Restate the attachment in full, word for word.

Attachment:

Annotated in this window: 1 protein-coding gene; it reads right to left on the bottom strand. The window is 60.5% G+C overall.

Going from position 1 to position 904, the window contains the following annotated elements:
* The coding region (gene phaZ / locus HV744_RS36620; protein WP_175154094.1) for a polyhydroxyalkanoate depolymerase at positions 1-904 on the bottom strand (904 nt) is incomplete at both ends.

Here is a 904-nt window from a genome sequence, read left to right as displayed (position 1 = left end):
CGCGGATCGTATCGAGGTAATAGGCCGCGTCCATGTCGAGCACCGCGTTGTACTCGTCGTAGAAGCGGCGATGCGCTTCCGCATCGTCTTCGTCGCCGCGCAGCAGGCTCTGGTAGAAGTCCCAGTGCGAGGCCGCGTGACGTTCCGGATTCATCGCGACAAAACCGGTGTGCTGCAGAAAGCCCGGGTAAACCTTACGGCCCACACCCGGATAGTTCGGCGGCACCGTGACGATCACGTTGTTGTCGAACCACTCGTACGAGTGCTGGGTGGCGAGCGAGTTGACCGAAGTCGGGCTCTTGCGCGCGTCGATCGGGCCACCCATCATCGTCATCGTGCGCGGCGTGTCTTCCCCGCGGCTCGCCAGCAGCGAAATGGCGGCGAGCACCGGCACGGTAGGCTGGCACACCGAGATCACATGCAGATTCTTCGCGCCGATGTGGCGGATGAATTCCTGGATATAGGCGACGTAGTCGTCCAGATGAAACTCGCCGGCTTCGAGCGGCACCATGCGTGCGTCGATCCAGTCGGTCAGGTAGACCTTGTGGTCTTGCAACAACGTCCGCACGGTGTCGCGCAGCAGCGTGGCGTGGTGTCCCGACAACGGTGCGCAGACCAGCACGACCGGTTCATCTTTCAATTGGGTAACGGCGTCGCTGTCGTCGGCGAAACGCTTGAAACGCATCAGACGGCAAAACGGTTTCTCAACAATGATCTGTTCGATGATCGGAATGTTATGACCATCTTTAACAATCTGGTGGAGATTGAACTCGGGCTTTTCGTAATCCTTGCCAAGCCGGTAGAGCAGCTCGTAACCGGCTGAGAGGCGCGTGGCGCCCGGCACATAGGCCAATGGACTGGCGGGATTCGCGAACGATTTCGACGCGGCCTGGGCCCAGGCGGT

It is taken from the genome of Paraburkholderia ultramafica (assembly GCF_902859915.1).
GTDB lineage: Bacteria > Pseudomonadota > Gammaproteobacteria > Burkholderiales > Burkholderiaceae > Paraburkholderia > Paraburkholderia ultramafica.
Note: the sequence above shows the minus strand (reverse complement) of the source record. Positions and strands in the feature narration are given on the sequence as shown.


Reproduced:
Annotated in this window: 1 protein-coding gene; it reads right to left on the bottom strand. The window is 60.5% G+C overall.

Going from position 1 to position 904, the window contains the following annotated elements:
* The coding region (gene phaZ / locus HV744_RS36620; protein WP_175154094.1) for a polyhydroxyalkanoate depolymerase at positions 1-904 on the bottom strand (904 nt) is incomplete at both ends.

Here is a 904-nt window from a genome sequence, read left to right as displayed (position 1 = left end):
CGCGGATCGTATCGAGGTAATAGGCCGCGTCCATGTCGAGCACCGCGTTGTACTCGTCGTAGAAGCGGCGATGCGCTTCCGCATCGTCTTCGTCGCCGCGCAGCAGGCTCTGGTAGAAGTCCCAGTGCGAGGCCGCGTGACGTTCCGGATTCATCGCGACAAAACCGGTGTGCTGCAGAAAGCCCGGGTAAACCTTACGGCCCACACCCGGATAGTTCGGCGGCACCGTGACGATCACGTTGTTGTCGAACCACTCGTACGAGTGCTGGGTGGCGAGCGAGTTGACCGAAGTCGGGCTCTTGCGCGCGTCGATCGGGCCACCCATCATCGTCATCGTGCGCGGCGTGTCTTCCCCGCGGCTCGCCAGCAGCGAAATGGCGGCGAGCACCGGCACGGTAGGCTGGCACACCGAGATCACATGCAGATTCTTCGCGCCGATGTGGCGGATGAATTCCTGGATATAGGCGACGTAGTCGTCCAGATGAAACTCGCCGGCTTCGAGCGGCACCATGCGTGCGTCGATCCAGTCGGTCAGGTAGACCTTGTGGTCTTGCAACAACGTCCGCACGGTGTCGCGCAGCAGCGTGGCGTGGTGTCCCGACAACGGTGCGCAGACCAGCACGACCGGTTCATCTTTCAATTGGGTAACGGCGTCGCTGTCGTCGGCGAAACGCTTGAAACGCATCAGACGGCAAAACGGTTTCTCAACAATGATCTGTTCGATGATCGGAATGTTATGACCATCTTTAACAATCTGGTGGAGATTGAACTCGGGCTTTTCGTAATCCTTGCCAAGCCGGTAGAGCAGCTCGTAACCGGCTGAGAGGCGCGTGGCGCCCGGCACATAGGCCAATGGACTGGCGGGATTCGCGAACGATTTCGACGCGGCCTGGGCCCAGGCGGT

It is taken from the genome of Paraburkholderia ultramafica (assembly GCF_902859915.1).
GTDB lineage: Bacteria > Pseudomonadota > Gammaproteobacteria > Burkholderiales > Burkholderiaceae > Paraburkholderia > Paraburkholderia ultramafica.
Note: the sequence above shows the minus strand (reverse complement) of the source record. Positions and strands in the feature narration are given on the sequence as shown.